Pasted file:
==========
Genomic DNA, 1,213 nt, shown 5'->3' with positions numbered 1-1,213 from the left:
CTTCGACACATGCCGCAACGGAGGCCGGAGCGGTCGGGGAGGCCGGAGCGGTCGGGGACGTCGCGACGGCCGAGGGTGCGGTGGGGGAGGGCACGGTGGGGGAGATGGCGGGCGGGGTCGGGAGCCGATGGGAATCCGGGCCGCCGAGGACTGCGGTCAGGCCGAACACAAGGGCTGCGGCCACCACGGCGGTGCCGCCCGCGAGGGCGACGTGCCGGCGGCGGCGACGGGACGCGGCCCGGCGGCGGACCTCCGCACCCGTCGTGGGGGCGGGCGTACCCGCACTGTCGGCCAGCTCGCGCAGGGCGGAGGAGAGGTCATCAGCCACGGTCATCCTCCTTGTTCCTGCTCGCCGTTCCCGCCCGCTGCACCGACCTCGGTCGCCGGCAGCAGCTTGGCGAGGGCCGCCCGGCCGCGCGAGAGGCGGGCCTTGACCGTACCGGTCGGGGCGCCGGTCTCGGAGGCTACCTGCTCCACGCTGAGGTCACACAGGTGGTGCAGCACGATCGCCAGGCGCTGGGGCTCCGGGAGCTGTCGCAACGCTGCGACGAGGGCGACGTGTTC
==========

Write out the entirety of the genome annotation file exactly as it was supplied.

Genomic DNA, 1,213 nt, shown 5'->3' with positions numbered 1-1,213 from the left:
CTTCGACACATGCCGCAACGGAGGCCGGAGCGGTCGGGGAGGCCGGAGCGGTCGGGGACGTCGCGACGGCCGAGGGTGCGGTGGGGGAGGGCACGGTGGGGGAGATGGCGGGCGGGGTCGGGAGCCGATGGGAATCCGGGCCGCCGAGGACTGCGGTCAGGCCGAACACAAGGGCTGCGGCCACCACGGCGGTGCCGCCCGCGAGGGCGACGTGCCGGCGGCGGCGACGGGACGCGGCCCGGCGGCGGACCTCCGCACCCGTCGTGGGGGCGGGCGTACCCGCACTGTCGGCCAGCTCGCGCAGGGCGGAGGAGAGGTCATCAGCCACGGTCATCCTCCTTGTTCCTGCTCGCCGTTCCCGCCCGCTGCACCGACCTCGGTCGCCGGCAGCAGCTTGGCGAGGGCCGCCCGGCCGCGCGAGAGGCGGGCCTTGACCGTACCGGTCGGGGCGCCGGTCTCGGAGGCTACCTGCTCCACGCTGAGGTCACACAGGTGGTGCAGCACGATCGCCAGGCGCTGGGGCTCCGGGAGCTGTCGCAACGCTGCGACGAGGGCGACGTGTTC